Bali's KU DE TA beach club finally wins back its name

Singapore

A consortium of Indonesian and foreign entrepreneurs that had established an iconic Bali beach club concept and ended up suing in Singapore have won on appeal. At issue was how an informal business group did not control and manage its brand as the business grew. This allowed some of the partners to give a licence for the brand, leading to a rival multi-million dollar KU DE TA club atop the Marina Bay Sands casino in Singapore.

A group of businessmen came up with the concept for and established the original KU DE TA beach club in Bali in 2000. It became the leading venue on this island. They had only a basic contract and some of them began registering trademarks with little consistency abroad. Some marks ended up in a company called Nine Squares, run by several of the partners. Later on, other businessmen secured a spurious licence from Nine Squares and opened the club at the Marina Bay Sands.

Litigation started in 2010. One case involved whether the Singapore KU DE TA marks were held by their owner Nine Squares on trust for the original partners. If not, it was argued that they were invalid. There were also disputes elsewhere. The final appeal dealt with the strength and validity of the licence to the club operator in Singapore.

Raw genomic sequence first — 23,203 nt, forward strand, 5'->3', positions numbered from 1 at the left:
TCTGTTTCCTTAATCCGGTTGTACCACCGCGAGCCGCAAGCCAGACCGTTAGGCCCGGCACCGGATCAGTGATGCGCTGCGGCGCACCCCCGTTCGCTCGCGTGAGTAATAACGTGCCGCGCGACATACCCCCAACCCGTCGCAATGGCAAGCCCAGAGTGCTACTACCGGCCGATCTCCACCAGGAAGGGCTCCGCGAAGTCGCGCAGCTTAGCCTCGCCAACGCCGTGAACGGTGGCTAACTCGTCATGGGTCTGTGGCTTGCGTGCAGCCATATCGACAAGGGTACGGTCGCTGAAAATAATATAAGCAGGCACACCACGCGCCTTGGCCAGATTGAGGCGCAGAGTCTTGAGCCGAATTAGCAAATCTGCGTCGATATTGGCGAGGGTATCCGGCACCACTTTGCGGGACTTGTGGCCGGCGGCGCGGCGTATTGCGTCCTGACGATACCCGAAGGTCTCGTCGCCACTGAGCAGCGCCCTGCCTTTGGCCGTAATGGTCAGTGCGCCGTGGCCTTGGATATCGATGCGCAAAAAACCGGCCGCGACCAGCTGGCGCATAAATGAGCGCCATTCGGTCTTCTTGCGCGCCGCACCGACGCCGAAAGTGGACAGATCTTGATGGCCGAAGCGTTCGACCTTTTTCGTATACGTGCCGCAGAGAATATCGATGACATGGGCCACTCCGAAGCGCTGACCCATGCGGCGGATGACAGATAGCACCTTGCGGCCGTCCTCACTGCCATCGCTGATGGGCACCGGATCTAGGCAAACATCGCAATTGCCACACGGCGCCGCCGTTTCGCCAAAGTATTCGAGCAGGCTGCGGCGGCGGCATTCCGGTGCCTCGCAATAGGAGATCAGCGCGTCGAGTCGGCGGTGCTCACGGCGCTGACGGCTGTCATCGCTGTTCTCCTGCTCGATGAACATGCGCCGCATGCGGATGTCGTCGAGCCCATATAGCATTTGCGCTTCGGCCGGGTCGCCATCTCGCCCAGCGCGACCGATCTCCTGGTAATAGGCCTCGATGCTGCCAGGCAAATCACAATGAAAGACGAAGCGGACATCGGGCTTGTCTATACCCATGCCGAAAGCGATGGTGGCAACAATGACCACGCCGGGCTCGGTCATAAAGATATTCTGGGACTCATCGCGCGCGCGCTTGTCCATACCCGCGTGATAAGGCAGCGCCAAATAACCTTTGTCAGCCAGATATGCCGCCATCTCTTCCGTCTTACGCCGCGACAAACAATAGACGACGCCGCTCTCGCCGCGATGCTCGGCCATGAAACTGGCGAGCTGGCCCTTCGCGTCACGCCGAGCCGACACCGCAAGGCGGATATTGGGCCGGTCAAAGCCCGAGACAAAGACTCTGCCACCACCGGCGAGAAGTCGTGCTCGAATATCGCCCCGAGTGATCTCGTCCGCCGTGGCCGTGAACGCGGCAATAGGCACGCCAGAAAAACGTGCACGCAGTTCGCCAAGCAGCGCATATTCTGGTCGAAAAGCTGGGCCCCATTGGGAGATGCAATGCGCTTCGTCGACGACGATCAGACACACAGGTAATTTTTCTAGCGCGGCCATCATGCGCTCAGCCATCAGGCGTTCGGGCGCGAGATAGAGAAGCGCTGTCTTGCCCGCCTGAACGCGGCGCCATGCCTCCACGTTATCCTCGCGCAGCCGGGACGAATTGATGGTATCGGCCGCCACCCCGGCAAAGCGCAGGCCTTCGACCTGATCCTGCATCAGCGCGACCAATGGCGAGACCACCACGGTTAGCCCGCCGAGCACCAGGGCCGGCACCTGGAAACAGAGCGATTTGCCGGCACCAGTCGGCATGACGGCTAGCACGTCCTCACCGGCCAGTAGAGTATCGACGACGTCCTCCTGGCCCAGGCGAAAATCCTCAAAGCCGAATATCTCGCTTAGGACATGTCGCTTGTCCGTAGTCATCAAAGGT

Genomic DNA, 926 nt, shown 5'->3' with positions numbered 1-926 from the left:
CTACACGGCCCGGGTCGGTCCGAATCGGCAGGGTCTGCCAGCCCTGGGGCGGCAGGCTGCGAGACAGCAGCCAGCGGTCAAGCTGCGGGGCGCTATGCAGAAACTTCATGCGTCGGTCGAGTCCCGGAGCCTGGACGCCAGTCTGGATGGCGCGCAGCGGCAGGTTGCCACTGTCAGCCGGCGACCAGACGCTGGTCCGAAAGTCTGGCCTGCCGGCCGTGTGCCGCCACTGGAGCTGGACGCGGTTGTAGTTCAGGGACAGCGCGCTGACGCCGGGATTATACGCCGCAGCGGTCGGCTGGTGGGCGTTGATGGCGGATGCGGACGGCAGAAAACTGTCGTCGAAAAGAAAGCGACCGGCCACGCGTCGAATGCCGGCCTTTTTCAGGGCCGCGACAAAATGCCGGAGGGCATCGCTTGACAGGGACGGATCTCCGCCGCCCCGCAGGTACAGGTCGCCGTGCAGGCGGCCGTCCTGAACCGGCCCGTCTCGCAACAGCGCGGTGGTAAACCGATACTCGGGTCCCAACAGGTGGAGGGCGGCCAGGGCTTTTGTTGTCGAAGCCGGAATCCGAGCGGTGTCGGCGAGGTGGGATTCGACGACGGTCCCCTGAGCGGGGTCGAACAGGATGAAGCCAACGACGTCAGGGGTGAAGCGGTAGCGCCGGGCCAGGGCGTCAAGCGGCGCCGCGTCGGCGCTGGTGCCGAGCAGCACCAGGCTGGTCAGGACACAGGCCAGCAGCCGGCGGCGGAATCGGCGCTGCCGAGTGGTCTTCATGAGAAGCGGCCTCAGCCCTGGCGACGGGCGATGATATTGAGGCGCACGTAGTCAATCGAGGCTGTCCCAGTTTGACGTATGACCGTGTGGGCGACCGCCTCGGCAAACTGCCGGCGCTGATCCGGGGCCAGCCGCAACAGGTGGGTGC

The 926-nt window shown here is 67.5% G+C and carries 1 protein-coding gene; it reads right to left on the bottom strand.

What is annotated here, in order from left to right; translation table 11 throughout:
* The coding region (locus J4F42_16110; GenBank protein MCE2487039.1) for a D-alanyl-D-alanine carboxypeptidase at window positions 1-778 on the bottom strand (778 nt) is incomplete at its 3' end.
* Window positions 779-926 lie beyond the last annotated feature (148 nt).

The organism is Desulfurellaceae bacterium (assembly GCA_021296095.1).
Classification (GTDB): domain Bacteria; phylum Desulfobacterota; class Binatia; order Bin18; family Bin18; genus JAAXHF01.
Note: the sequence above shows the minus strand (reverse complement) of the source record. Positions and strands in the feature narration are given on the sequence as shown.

Meanwhile, the Singapore business and other KU DE TA marks had been acquired by LV Capital Asia, the investment arm of LVMH, who announced an extravagant global expansion plans for the brand. Arguably, this was rather curious for a leading brand owner, given the suspicious background of the brand.

The final appeal decision in late May ruled that the licence was illegal and an earlier decision had ruled that the partners were the true owners of the trademarks. The court thus found that the Singapore club had infringed the partners’ trademarks and other rights. This will lead to a large claim for damages and a large payment of their costs.

The Singapore club will be rebranded CE LA VI, a play on the French expression ‘C'est La Vie’. The Hong Kong club due to open next month will also adopt the new name. No doubt the investors carefully planned a fall-back position were they to lose.

The KU DE TA owners should recover a lot of money, although their legal fees will have been extraordinary. Hopefully, now the partners can rebuild this brand into the global business it perhaps deserves.

Nick Redfearn, Rouse, Indonesia

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